While Identity and Access Management (IAM) systems come standard with many components to streamline processes, there are a few recommended additions for safeguarding your organization against vulnerabilities. This checklist will ensure you are best prepared to create efficient workflows, equip team members, and keep your critical assets secure.  

Publish an IAM policy.  

First things first, make sure you have an IAM policy published and updated. The policy is a defined set of actions and rules to help people within your organization streamline operations. Having one on file will make it easier for team members to make decisions and can be used as a reference if need be.  

Create Role-Based Access Controls (RBAC).  

Role-based access enables administrators to assign permissions to users according to their granular entitlements. This process does not dictate whether users can access a given application, but rather what users can do within it. A role, often not position-relevant, grants the same set of permissions to all users who have that role. An administrator (in any department), for example, can view activity and analytics but won’t have the authorization or ability to edit or perform tasks. Users may change, but the role and permissions assigned to that role do not. Of course, you can still define, change, or remove roles as needed—and all at scale.  

Automate the access lifecycle. 

At this point in technological innovation, automation is near synonymous with efficiency. Automating the access lifecycle with provisioning and deprovisioning processes (the assignment and removal of permissions) eliminates the more time-consuming manual processes of access authorization while significantly reducing error. This approach to lifecycle management streamlines onboarding—ensuring that users immediately have access to the tools they need to perform their position duties—and supports both offboarding and ongoing efforts by decommissioning credentials for those who no longer have access approvals. In this way, automation is not only efficient but secure. 

Enable secure access to applications.  

Establishing secure user access to applications is integral to an efficient IAM system and overall organizational security. The most popular means of accomplishing this are Two-Factor Authentication (2FA), Single Sign-On (SSO), and Multi-Factor Authentication (MFA).  

Each is considered a best practice for authentication as they bolster security efforts while creating a user-friendly experience. For 2FA and MFA, users must provide two or more authenticating factors to gain access (e.g., password, authenticator app, fingerprint scan, etc.). Whereas, for SSO, users need only enter one set of credentials to access multiple domain-connected applications. As they differ in function and implementation, one may be operationally best depending on the organizational need or preference. 

Separation of duties.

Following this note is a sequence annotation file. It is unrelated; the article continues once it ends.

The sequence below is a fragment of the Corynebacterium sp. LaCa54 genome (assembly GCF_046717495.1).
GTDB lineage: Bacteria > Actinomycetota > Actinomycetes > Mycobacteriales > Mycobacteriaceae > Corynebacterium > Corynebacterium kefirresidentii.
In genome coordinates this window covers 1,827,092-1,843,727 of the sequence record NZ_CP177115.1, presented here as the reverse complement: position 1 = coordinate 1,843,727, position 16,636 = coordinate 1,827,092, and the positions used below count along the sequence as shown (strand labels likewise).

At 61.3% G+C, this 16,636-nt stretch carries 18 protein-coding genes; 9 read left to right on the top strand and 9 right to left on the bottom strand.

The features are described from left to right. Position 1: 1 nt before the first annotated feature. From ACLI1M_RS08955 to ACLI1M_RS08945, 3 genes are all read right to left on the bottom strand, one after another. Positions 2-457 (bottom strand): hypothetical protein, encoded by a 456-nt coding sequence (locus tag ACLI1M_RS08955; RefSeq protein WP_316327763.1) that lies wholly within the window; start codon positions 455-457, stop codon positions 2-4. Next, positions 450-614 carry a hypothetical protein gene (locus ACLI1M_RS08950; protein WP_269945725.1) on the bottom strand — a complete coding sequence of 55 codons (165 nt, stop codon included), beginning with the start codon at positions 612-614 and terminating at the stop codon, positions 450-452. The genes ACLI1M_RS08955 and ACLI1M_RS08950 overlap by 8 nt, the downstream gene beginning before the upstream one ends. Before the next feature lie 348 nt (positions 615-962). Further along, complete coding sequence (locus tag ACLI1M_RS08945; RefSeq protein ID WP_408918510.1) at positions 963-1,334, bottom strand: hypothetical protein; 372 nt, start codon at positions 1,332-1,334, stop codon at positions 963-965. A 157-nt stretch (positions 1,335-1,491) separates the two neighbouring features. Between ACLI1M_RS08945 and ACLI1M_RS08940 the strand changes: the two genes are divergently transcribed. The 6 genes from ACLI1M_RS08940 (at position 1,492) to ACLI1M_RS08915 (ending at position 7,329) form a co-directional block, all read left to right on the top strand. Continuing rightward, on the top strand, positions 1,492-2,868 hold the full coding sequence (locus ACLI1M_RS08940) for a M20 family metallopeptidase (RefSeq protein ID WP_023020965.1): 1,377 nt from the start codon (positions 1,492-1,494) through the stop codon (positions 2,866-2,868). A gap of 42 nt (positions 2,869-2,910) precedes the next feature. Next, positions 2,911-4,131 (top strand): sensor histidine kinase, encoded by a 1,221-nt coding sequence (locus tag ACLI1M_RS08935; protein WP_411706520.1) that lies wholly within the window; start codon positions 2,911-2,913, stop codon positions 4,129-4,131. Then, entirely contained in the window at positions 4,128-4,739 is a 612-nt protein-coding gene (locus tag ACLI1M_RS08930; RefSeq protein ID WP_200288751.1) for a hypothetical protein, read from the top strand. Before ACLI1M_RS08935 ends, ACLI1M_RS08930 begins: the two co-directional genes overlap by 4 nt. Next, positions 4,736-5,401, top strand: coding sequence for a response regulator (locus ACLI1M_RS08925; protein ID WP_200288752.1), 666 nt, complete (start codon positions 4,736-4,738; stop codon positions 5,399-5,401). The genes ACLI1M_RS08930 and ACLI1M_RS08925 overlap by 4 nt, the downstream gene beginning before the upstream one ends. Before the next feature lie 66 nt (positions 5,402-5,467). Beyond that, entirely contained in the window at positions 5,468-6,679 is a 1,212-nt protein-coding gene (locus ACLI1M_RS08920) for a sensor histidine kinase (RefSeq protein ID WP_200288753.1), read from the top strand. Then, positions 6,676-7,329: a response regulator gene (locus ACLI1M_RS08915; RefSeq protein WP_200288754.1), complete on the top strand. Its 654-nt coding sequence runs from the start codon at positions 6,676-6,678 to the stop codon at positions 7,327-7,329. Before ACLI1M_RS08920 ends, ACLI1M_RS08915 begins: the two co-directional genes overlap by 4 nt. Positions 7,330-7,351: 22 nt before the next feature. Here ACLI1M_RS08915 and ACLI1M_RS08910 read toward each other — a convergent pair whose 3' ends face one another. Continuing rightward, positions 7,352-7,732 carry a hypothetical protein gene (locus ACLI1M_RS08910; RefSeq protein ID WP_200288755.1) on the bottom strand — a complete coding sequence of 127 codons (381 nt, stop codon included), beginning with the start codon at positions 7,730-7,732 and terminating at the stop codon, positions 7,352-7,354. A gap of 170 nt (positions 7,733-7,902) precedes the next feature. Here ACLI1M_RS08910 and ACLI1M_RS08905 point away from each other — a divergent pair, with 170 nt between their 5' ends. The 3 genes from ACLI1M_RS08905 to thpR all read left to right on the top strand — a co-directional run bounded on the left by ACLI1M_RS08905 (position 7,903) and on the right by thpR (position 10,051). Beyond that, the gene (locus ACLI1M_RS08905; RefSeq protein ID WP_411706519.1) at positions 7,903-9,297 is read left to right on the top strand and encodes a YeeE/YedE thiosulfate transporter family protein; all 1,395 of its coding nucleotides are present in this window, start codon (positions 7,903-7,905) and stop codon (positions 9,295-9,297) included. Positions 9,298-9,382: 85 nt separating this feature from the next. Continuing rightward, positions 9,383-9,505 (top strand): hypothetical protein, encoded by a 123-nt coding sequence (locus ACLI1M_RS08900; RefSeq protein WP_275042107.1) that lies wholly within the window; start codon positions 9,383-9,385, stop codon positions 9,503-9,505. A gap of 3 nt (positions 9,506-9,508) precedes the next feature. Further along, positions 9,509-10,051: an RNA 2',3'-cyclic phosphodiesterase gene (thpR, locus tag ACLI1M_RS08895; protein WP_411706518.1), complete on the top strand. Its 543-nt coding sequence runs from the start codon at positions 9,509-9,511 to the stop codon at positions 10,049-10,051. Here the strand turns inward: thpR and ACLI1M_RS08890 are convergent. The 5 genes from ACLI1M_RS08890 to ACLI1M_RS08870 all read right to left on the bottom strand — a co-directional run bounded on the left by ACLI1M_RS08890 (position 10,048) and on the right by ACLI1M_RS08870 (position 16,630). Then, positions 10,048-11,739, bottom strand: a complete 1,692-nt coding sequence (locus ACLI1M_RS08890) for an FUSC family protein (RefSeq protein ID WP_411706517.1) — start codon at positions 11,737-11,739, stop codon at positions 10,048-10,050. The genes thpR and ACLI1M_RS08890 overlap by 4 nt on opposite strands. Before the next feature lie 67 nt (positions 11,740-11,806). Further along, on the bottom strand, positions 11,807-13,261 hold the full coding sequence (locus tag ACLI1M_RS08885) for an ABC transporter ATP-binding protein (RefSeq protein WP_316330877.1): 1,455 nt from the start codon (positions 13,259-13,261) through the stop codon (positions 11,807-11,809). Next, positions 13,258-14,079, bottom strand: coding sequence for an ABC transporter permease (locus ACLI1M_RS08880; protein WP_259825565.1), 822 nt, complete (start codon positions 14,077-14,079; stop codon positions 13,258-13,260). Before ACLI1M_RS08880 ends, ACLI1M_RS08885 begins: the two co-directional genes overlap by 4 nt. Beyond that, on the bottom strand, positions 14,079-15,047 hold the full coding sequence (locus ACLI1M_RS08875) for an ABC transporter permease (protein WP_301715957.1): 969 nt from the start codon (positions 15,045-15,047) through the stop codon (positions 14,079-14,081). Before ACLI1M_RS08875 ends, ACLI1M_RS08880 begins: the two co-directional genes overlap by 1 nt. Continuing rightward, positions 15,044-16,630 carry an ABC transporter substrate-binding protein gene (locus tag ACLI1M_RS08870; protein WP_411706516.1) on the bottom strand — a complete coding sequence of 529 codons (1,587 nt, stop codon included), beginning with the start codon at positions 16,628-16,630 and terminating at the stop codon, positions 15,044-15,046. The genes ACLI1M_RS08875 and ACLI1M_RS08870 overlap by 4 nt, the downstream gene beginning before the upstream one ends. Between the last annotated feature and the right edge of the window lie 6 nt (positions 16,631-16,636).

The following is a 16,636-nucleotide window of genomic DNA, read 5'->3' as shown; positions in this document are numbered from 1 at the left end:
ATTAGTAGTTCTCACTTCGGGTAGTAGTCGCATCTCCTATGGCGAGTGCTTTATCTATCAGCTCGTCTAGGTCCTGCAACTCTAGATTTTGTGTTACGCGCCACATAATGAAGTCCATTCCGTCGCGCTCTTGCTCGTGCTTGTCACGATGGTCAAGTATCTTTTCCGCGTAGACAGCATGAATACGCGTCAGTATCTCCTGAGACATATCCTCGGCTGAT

Foundational for any IAM solution, implementing separation of duties (SoD) ensures that no one user retains control of more than one business operation in a given process. Operating within role-based access, SoD is inherently compliant, as it eliminates the possibility of single-source control of digital assets by any one user or account (e.g., accounting, management, etc.). With built-in permissions and accountability, organizations mitigate the risk of user-inflicted, often irreparable, damage. 

Audit accounts and users.  

For improved compliance, conduct a frequent audit of system accounts and users. Audits start by taking inventory—identifying privileged accounts and users, removing unnecessary or inactive accounts, and reviewing/tracking the permissions for active users. A complete audit includes monitoring current activity, analyzing historical usage and reports, and establishing administrator alerts to risky user behaviors. With the right auditing workflow, compliance is easy to maintain and consistently achieve.  

Document everything.  

A crucial part of compliant operations is documentation. By monitoring, recording and organizing all user activity, your organization has the ability to address issues head on, with the data to contribute for resolving any dispute. Documentation also proves helpful when confronted with a situation that has occurred before. Searchable and accurate records allow teams to repeat or revise processes that will lead to the most successful outcome.  

Wrapping up. 

After checking each of the boxes – publishing an IAM policy, creating role-based access controls, automating the access lifecycle, enabling secure access to applications, implementing separation of duties, auditing your accounts and users, and documenting–your organization’s IAM security will be in tiptop shape.  

If you need any help deciding on an IAM provider, find out how SailPoint can help you.  

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